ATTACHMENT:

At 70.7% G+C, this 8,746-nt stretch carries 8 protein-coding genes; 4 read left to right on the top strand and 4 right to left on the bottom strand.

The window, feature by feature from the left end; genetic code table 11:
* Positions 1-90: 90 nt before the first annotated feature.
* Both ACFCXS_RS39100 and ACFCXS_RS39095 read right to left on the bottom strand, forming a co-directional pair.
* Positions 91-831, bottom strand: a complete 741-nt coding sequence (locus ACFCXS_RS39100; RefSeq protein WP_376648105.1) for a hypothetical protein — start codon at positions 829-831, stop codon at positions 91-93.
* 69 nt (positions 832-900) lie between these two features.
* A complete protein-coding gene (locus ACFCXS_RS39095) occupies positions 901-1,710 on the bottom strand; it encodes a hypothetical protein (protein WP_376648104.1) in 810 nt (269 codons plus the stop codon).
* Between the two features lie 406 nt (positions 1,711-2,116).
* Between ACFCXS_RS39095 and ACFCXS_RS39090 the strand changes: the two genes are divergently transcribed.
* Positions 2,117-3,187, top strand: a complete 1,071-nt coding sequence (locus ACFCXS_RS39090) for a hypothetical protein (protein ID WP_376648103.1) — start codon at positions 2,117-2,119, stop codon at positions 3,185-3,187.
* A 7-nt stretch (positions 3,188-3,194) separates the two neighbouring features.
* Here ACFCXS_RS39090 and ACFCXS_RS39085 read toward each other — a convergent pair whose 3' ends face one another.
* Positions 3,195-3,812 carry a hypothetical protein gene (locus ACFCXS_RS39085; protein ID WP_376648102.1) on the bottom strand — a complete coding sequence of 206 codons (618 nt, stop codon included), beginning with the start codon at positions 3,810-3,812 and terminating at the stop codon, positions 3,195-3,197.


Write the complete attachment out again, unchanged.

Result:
At 70.7% G+C, this 8,746-nt stretch carries 8 protein-coding genes; 4 read left to right on the top strand and 4 right to left on the bottom strand.

The window, feature by feature from the left end; genetic code table 11:
* Positions 1-90: 90 nt before the first annotated feature.
* Both ACFCXS_RS39100 and ACFCXS_RS39095 read right to left on the bottom strand, forming a co-directional pair.
* Positions 91-831, bottom strand: a complete 741-nt coding sequence (locus ACFCXS_RS39100; RefSeq protein WP_376648105.1) for a hypothetical protein — start codon at positions 829-831, stop codon at positions 91-93.
* 69 nt (positions 832-900) lie between these two features.
* A complete protein-coding gene (locus ACFCXS_RS39095) occupies positions 901-1,710 on the bottom strand; it encodes a hypothetical protein (protein WP_376648104.1) in 810 nt (269 codons plus the stop codon).
* Between the two features lie 406 nt (positions 1,711-2,116).
* Between ACFCXS_RS39095 and ACFCXS_RS39090 the strand changes: the two genes are divergently transcribed.
* Positions 2,117-3,187, top strand: a complete 1,071-nt coding sequence (locus ACFCXS_RS39090) for a hypothetical protein (protein ID WP_376648103.1) — start codon at positions 2,117-2,119, stop codon at positions 3,185-3,187.
* A 7-nt stretch (positions 3,188-3,194) separates the two neighbouring features.
* Here ACFCXS_RS39090 and ACFCXS_RS39085 read toward each other — a convergent pair whose 3' ends face one another.
* Positions 3,195-3,812 carry a hypothetical protein gene (locus ACFCXS_RS39085; protein ID WP_376648102.1) on the bottom strand — a complete coding sequence of 206 codons (618 nt, stop codon included), beginning with the start codon at positions 3,810-3,812 and terminating at the stop codon, positions 3,195-3,197.